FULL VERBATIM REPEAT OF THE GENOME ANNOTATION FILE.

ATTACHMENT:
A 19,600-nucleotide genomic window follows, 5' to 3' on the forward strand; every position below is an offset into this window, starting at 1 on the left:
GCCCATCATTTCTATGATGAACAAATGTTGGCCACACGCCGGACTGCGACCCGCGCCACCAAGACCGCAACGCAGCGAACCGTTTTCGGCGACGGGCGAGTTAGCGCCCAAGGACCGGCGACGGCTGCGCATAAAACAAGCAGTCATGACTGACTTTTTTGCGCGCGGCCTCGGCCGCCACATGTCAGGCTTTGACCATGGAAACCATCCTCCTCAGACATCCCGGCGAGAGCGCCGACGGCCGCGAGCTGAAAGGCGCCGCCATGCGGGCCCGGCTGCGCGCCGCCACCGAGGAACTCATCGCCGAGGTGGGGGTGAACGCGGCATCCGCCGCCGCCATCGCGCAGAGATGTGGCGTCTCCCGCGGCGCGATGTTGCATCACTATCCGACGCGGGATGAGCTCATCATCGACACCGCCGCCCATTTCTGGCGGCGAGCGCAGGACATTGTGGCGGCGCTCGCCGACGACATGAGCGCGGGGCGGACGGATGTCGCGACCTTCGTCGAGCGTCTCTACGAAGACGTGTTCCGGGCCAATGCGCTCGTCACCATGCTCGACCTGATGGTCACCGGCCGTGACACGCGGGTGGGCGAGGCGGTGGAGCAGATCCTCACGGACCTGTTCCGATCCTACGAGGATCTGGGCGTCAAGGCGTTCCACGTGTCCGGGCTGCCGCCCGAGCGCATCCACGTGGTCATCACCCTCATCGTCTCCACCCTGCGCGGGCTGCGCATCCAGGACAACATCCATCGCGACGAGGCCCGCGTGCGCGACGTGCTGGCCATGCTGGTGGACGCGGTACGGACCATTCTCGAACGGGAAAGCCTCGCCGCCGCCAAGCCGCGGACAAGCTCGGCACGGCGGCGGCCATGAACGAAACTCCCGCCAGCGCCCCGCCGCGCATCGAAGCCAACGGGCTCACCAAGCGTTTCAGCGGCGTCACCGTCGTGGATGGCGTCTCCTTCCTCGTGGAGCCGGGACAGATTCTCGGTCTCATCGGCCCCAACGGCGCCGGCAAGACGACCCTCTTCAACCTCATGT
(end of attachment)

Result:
A 19,600-nucleotide genomic window follows, 5' to 3' on the forward strand; every position below is an offset into this window, starting at 1 on the left:
GCCCATCATTTCTATGATGAACAAATGTTGGCCACACGCCGGACTGCGACCCGCGCCACCAAGACCGCAACGCAGCGAACCGTTTTCGGCGACGGGCGAGTTAGCGCCCAAGGACCGGCGACGGCTGCGCATAAAACAAGCAGTCATGACTGACTTTTTTGCGCGCGGCCTCGGCCGCCACATGTCAGGCTTTGACCATGGAAACCATCCTCCTCAGACATCCCGGCGAGAGCGCCGACGGCCGCGAGCTGAAAGGCGCCGCCATGCGGGCCCGGCTGCGCGCCGCCACCGAGGAACTCATCGCCGAGGTGGGGGTGAACGCGGCATCCGCCGCCGCCATCGCGCAGAGATGTGGCGTCTCCCGCGGCGCGATGTTGCATCACTATCCGACGCGGGATGAGCTCATCATCGACACCGCCGCCCATTTCTGGCGGCGAGCGCAGGACATTGTGGCGGCGCTCGCCGACGACATGAGCGCGGGGCGGACGGATGTCGCGACCTTCGTCGAGCGTCTCTACGAAGACGTGTTCCGGGCCAATGCGCTCGTCACCATGCTCGACCTGATGGTCACCGGCCGTGACACGCGGGTGGGCGAGGCGGTGGAGCAGATCCTCACGGACCTGTTCCGATCCTACGAGGATCTGGGCGTCAAGGCGTTCCACGTGTCCGGGCTGCCGCCCGAGCGCATCCACGTGGTCATCACCCTCATCGTCTCCACCCTGCGCGGGCTGCGCATCCAGGACAACATCCATCGCGACGAGGCCCGCGTGCGCGACGTGCTGGCCATGCTGGTGGACGCGGTACGGACCATTCTCGAACGGGAAAGCCTCGCCGCCGCCAAGCCGCGGACAAGCTCGGCACGGCGGCGGCCATGAACGAAACTCCCGCCAGCGCCCCGCCGCGCATCGAAGCCAACGGGCTCACCAAGCGTTTCAGCGGCGTCACCGTCGTGGATGGCGTCTCCTTCCTCGTGGAGCCGGGACAGATTCTCGGTCTCATCGGCCCCAACGGCGCCGGCAAGACGACCCTCTTCAACCTCATGT